CLIA Asks the CDC to Lift the Conditional Sail Order to Allow Phased Restarting by July 1st

Today, in the following press release issued by CLIA, the organization called on the Centers for Disease Control and Prevention (CDC) to lift the Framework for Conditional Sailing Order (CSO) and allow for the planning of a phased resumption of cruise operations from U.S. ports by the beginning of July. The early July timeframe is in line with President Biden’s forecast for when the United States will be “closer to normal.” CLIA represents 95% of global ocean-going cruise capacity of which Disney Cruise Line is a member cruise line.

“Over the past eight months, a highly-controlled resumption of cruising has continued in Europe, Asia, and the South Pacific—with nearly 400,000 passengers sailing to date in more than 10 major cruise markets. These voyages were successfully completed with industry-leading protocols that have effectively mitigated the spread of COVID-19. Additional sailings are planned in the Mediterranean and Caribbean later this spring and summer,” said Kelly Craighead, CLIA’s President and CEO.

According to the trade association, the very small fraction of reported COVID cases (fewer than 50 based on public reports) is dramatically lower than the rate on land or in any other transportation mode. “This is a testament to the industry’s unparalleled expertise, gained over more than half a century, in coordinating movements of guests and crew, efficiently organizing complex embarkations and excursions, and designing vessels that are more technologically advanced and operationally agile than any other mode of transportation,” said Craighead.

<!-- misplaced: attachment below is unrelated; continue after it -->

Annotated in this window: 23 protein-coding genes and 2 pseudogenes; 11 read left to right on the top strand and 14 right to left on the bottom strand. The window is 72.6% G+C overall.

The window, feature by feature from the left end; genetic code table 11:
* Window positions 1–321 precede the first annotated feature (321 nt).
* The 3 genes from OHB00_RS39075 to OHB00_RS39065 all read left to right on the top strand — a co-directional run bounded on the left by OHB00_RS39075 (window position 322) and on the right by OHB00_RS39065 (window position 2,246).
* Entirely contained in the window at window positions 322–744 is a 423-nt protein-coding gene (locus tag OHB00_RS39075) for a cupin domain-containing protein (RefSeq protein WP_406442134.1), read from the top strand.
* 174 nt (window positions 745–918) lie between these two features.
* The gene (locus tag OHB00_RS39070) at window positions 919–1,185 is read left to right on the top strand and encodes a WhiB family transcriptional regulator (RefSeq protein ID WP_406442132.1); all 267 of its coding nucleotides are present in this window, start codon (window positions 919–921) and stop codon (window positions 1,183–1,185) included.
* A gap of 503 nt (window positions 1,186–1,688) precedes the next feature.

“The cruise industry has adopted a high bar for resumption around the world with a multi-layered set of policies that is intended to be revised as conditions change. Our Members continue to follow this multi-layered approach to enhancing health and safety that has proven effective, making cruising one of the best and most adaptable choices for travel,” she added. Craighead also noted “the accelerated rollout of vaccines is a gamechanger in providing for the health and well-being of the public, especially in the United States, where President Biden expects all adults will be eligible for vaccinations by May 1, 2021.”

“The cruise industry has adopted a high bar for resumption around the world with a multi-layered set of policies that is intended to be revised as conditions change. Our Members continue to follow this multi-layered approach to enhancing health and safety that has proven effective, making cruising one of the best and most adaptable choices for travel,” she added. Craighead also noted “the accelerated rollout of vaccines is a gamechanger in providing for the health and well-being of the public, especially in the United States, where President Biden expects all adults will be eligible for vaccinations by May 1, 2021.”

“The outdated CSO, which was issued almost five months ago, does not reflect the industry’s proven advancements and success operating in other parts of the world, nor the advent of vaccines, and unfairly treats cruises differently. Cruise lines should be treated the same as other travel, tourism, hospitality, and entertainment sectors,” Craighead emphasized.

While some cruise lines have announced a few sailings catering to those who have received vaccinations, CLIA does not currently have a policy related to vaccines. The organization and its members are exploring a workable approach for how to consider vaccinations, once widely available, as part of robust protocols.